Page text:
glm.WH: mafc Probit Fit to Psychometric Function with Upper Asymptote...

Description Usage Arguments Details Value Author(s) References See Also Examples

View source: R/glm.WH.R

Description

A probit fit of a psychometric function with upper asymptote less than 1 is obtained by cycling between a fit with glm using the probit.lambda link and optimize to estimate lambda, 1 - the upper asymptotic value, until the log Likelihood changes by less than a pre-set tolerance.

Usage

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glm.WH(formula, data, NumAlt = 2, lambda.init = 0.01, 
	interval = c(0, 0.05), trace = FALSE, tol = 1e-06, ...)

Arguments

formula

a symbolic description of the model to be fit.

data

an optional data frame, list or enviroment (or object coercible by as.data.frame containing the variables in the model. If not found in data, the variables are taken from the environment(formula), typically the environment from glm.WH was called.

NumAlt

integer indicating the number of alternatives (> 1) in the mafc-task. (Default: 2).

lambda.init

numeric, initial estimate of 1 - upper asymptote.

interval

numeric vector giving interval endpoints within which to search for lambda.

trace

logical, indicating whether or not to print out a trace of the iterative process.

tol

numeric, tolerance for ending iterations.

...

futher arguments passed to glm.

Details

The psychometric function fit to the data is described by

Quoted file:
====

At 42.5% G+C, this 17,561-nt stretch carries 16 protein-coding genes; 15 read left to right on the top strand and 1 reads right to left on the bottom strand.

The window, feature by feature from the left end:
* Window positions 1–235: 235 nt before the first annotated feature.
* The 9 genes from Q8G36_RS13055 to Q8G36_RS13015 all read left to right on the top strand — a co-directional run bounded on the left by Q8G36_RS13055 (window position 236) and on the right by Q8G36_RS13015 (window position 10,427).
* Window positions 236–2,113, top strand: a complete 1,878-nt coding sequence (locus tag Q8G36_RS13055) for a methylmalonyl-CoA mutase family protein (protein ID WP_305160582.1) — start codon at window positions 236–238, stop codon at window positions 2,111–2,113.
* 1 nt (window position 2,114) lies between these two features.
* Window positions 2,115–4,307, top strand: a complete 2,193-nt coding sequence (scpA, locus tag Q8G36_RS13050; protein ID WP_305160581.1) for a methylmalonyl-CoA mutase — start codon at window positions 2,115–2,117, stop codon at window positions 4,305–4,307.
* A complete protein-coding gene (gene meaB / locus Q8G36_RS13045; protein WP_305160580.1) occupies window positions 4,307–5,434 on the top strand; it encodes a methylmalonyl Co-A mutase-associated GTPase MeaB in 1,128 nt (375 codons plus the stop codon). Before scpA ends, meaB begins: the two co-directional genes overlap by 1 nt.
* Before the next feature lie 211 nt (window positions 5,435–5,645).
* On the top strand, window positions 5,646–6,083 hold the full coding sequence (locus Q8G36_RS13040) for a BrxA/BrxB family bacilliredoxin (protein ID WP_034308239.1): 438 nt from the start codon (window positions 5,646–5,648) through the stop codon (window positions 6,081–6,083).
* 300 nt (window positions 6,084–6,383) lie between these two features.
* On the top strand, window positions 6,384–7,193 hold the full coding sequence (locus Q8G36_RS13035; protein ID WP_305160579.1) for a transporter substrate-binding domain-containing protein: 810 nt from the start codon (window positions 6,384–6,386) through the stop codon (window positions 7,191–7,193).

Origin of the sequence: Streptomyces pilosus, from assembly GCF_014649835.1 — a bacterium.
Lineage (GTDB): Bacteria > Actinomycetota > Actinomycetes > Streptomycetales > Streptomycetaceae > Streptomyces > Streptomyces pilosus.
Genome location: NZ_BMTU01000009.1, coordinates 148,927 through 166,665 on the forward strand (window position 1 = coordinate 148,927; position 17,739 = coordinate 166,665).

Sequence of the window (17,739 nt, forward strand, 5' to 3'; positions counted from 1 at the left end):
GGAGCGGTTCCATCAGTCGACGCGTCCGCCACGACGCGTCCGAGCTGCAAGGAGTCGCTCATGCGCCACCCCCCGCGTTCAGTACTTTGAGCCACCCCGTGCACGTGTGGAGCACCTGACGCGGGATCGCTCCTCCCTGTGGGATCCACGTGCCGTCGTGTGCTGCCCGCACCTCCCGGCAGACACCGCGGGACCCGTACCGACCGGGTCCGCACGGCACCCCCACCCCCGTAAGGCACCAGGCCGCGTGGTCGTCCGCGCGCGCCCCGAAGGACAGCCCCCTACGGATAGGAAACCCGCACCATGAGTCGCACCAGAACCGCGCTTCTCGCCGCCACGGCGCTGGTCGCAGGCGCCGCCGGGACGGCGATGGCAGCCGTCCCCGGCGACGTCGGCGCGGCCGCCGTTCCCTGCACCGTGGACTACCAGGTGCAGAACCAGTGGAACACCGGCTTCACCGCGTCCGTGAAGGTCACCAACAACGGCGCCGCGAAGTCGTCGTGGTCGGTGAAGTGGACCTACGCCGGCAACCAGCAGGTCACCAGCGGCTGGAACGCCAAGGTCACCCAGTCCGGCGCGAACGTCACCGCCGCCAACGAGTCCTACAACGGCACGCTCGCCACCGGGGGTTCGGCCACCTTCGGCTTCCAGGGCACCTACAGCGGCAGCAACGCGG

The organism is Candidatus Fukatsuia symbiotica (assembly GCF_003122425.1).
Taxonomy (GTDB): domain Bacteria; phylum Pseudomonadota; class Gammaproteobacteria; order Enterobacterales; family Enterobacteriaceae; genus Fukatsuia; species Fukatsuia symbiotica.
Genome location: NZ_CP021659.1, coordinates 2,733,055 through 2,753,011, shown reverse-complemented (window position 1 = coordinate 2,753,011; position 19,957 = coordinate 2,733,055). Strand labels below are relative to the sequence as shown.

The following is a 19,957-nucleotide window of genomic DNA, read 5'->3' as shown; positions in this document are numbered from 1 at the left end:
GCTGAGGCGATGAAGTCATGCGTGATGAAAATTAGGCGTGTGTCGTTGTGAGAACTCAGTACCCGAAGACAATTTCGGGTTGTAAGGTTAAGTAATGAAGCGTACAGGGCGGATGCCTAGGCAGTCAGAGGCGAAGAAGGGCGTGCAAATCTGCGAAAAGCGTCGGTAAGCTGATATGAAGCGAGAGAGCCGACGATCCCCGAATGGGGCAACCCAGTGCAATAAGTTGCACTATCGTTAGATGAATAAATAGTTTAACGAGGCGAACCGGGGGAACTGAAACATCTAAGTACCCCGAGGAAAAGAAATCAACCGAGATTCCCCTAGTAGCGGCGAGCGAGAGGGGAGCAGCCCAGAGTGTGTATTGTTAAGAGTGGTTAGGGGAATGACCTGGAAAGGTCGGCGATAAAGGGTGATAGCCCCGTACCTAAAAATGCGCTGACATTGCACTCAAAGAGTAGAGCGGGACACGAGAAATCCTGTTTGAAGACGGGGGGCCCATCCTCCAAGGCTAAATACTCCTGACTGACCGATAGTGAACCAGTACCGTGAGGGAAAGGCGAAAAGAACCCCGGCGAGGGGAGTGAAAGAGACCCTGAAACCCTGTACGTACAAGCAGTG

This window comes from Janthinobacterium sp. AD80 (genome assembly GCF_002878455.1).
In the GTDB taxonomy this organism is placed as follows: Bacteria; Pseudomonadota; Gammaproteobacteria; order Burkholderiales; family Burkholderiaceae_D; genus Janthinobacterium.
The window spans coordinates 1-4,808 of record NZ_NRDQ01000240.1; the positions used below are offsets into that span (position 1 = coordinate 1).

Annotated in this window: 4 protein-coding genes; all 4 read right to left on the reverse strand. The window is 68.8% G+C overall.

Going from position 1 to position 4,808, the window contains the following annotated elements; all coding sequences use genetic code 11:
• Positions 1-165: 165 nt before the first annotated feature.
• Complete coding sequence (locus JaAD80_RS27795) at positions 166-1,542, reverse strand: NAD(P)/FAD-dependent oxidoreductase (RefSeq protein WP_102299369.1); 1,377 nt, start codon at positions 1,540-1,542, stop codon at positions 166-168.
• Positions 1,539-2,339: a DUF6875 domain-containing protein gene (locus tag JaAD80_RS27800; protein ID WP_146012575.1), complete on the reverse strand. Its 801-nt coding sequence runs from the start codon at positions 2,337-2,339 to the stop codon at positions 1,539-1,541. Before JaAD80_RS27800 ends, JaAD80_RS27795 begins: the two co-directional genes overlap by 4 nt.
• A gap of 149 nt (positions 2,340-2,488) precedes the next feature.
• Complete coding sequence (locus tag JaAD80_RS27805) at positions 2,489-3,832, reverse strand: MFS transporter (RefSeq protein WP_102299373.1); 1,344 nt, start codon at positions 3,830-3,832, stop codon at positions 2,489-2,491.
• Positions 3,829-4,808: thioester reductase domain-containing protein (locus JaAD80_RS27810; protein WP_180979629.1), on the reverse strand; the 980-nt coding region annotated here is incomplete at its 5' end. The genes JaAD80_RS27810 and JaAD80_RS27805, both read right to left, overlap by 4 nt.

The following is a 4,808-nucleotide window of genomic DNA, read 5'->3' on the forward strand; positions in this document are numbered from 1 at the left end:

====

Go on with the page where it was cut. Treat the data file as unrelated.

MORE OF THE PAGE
P(x) = 1/m + (1 - 1/m - λ) Φ(x)

where m is the number of alternatives and the lower asymptote, 1 - λ is the upper asymptote and Φ is the cumulative normal function.

Value

returns an object of class ‘lambda’ which inherits from classes ‘glm’ and ‘lm’. It only differs from an object of class ‘glm’ in including an additional components, lambda, giving the estimated minimum of lambda. The degrees of freedom are reduced by 1 to take into account the estimation of lambda.

Author(s)

Ken Knoblauch

References

Wichmann, F. A. and Hill, N. J. (2001) The psychometric function: I.Fitting, sampling, and goodness of fit. Percept Psychophys., 63(8), 1293–1313.

Yssaad-Fesselier, R. and Knoblauch, K. (2006) Modeling psychometric functions in R. Behav Res Methods., 38(1), 28–41. (for examples with gnlr).

See Also

mafc, glm,glm.lambda, probit.lambda, family

Examples

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b <- 3.5
g <- 1/4
d <- 0.04
a <- 0.04
p <- c(a, b, g, d)
num.tr <- 160
cnt <- 10^seq(-2, -1, length = 6) # contrast levels

#simulated Weibull-Quick observer responses
truep <- g + (1 - g - d) * pweibull(cnt, b, a)
ny <- rbinom(length(cnt), num.tr, truep)
nn <- num.tr - ny
phat <- ny/(ny + nn)
resp.mat <- matrix(c(ny, nn), ncol = 2)

tst.glm <- glm(resp.mat ~ cnt, binomial(mafc.probit(1/g)))
pcnt <- seq(0.005, 1, len = 1000)
plot(cnt, phat, log = "x", ylim = c(0, 1), xlim = c(0.005, 1),
	cex = 1.75)
lines(pcnt, predict(tst.glm, data.frame(cnt = pcnt), type = "response"), lwd = 2)
tst.lam <- glm.WH(resp.mat ~ cnt, NumAlt = 1/g, trace = TRUE)
lines(pcnt, predict(tst.lam, data.frame(cnt = pcnt), 
	type = "response"), lty = 2, lwd = 2)

psyphy documentation built on Nov. 10, 2020, 3:49 p.m.